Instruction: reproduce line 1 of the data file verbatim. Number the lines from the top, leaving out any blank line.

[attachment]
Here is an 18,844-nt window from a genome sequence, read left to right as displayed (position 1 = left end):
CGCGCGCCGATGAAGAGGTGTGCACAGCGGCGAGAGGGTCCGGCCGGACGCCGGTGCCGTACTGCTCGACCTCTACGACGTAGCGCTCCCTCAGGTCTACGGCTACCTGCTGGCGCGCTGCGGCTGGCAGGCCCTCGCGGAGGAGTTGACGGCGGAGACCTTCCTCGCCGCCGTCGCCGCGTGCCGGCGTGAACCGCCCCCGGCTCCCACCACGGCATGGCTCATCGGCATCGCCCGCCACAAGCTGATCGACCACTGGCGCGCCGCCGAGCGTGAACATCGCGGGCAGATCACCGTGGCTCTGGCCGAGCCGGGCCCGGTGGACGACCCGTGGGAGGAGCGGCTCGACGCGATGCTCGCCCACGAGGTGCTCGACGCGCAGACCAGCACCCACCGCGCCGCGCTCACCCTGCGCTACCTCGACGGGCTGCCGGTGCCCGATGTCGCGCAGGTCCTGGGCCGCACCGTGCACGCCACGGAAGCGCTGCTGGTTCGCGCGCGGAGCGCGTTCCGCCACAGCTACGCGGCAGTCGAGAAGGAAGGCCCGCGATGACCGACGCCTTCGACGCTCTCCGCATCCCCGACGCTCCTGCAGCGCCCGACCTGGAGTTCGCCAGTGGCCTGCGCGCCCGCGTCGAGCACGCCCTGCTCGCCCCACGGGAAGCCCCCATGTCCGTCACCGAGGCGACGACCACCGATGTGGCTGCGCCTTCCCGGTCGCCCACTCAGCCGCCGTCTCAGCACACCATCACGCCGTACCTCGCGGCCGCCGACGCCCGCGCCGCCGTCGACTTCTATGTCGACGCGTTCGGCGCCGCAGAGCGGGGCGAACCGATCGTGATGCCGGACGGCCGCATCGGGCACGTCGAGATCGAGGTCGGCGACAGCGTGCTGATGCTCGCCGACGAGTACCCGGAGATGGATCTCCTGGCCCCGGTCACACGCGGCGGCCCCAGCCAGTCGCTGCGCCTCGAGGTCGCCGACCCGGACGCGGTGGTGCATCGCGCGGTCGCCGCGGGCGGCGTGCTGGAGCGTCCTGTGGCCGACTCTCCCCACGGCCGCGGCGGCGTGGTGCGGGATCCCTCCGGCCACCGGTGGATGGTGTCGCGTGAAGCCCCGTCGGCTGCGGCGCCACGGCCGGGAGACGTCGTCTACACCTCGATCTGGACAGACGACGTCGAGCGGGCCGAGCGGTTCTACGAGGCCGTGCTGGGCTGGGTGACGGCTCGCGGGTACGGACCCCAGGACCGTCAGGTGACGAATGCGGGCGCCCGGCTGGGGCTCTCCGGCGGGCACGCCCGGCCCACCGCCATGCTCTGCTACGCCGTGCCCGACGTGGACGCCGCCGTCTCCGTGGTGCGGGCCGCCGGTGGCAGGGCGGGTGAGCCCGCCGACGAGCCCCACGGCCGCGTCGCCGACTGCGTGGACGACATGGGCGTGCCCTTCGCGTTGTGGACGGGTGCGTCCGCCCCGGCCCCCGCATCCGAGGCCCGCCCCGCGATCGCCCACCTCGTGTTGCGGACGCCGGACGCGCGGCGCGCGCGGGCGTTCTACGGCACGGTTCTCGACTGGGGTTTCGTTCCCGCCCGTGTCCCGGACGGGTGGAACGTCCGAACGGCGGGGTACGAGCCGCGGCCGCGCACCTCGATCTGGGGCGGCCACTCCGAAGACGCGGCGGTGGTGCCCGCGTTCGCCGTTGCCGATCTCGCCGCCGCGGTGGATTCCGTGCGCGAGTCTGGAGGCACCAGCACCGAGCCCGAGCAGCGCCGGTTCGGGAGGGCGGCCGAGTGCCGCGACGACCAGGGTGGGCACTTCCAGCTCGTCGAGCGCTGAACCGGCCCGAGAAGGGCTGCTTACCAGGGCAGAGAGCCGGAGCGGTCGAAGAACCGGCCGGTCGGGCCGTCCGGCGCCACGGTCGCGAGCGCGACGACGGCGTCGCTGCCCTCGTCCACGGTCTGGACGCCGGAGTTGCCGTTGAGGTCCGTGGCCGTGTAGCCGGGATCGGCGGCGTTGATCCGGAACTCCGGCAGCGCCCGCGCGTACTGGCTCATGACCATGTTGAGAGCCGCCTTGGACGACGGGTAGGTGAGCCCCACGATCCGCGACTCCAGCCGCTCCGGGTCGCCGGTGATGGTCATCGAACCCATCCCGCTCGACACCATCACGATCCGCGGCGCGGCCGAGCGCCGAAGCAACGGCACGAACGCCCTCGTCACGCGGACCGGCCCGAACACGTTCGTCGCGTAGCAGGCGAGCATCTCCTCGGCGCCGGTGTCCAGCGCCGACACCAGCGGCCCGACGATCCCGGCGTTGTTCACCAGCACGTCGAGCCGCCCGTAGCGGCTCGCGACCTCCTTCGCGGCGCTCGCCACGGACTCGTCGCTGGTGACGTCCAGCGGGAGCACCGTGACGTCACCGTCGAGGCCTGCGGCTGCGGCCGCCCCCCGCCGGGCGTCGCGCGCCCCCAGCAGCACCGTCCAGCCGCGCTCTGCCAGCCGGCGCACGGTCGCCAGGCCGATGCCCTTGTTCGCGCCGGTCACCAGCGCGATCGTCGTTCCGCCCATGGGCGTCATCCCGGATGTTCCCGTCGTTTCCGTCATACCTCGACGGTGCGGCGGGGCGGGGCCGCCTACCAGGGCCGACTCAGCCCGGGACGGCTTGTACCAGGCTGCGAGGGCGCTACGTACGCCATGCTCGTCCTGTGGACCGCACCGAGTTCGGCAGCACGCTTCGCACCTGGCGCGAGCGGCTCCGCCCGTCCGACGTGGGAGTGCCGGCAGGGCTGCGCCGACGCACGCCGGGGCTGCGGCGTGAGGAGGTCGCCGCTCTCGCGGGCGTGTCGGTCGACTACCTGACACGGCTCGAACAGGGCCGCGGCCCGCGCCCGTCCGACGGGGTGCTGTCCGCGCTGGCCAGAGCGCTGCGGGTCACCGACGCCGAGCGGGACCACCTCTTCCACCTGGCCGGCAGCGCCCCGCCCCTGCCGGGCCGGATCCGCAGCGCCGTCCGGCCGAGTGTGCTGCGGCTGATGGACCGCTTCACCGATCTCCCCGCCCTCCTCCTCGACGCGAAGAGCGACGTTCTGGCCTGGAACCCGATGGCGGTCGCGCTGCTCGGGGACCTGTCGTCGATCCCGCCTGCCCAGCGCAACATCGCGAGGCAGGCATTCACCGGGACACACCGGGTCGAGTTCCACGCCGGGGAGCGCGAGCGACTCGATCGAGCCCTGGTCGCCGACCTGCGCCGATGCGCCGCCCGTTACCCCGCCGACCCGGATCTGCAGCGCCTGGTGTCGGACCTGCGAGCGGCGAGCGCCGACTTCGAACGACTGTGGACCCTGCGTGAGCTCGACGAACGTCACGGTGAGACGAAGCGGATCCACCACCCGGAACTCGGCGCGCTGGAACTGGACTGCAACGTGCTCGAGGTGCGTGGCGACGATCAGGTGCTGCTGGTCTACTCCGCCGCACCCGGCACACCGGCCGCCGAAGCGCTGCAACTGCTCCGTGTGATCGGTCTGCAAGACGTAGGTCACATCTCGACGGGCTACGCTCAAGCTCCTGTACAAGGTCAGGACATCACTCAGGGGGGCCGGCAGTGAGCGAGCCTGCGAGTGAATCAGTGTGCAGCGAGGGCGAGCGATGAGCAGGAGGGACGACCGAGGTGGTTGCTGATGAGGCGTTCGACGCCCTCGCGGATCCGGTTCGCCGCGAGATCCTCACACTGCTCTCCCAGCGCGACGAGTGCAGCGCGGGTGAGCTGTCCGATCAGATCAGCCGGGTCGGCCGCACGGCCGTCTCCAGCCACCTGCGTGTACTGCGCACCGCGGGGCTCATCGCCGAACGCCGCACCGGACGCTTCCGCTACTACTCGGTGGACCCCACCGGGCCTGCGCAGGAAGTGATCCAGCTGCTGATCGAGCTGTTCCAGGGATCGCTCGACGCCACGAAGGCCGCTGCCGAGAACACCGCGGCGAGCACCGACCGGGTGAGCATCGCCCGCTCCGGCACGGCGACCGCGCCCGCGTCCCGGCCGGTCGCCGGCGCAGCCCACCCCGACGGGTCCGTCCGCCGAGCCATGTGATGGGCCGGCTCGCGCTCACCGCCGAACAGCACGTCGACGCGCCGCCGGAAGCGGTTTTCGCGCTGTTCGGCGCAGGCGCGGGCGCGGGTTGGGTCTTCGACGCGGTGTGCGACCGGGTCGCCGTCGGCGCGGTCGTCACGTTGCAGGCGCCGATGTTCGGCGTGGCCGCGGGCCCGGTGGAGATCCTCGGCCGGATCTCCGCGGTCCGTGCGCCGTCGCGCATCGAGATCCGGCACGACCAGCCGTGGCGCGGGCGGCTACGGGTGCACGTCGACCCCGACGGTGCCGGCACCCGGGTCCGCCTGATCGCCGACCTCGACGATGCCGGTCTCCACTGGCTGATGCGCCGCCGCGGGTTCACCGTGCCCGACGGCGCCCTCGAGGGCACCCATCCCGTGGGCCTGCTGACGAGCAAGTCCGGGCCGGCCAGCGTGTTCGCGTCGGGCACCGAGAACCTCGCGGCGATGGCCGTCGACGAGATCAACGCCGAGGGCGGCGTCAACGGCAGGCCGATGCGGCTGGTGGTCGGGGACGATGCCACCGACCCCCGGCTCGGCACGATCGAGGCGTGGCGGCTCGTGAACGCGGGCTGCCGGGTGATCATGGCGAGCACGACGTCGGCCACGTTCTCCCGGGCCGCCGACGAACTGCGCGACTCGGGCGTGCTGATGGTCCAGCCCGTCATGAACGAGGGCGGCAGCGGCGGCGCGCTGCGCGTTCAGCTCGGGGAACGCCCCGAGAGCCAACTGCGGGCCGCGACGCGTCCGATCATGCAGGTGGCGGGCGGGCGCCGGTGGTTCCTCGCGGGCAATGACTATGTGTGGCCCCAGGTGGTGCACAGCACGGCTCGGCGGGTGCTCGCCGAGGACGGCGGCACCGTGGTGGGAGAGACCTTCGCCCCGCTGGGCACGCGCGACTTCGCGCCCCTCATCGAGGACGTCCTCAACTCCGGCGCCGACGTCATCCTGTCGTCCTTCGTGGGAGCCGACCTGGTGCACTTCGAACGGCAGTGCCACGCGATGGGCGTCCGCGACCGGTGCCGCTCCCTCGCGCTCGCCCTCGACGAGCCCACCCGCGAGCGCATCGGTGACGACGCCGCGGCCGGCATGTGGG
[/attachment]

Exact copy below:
Here is an 18,844-nt window from a genome sequence, read left to right as displayed (position 1 = left end):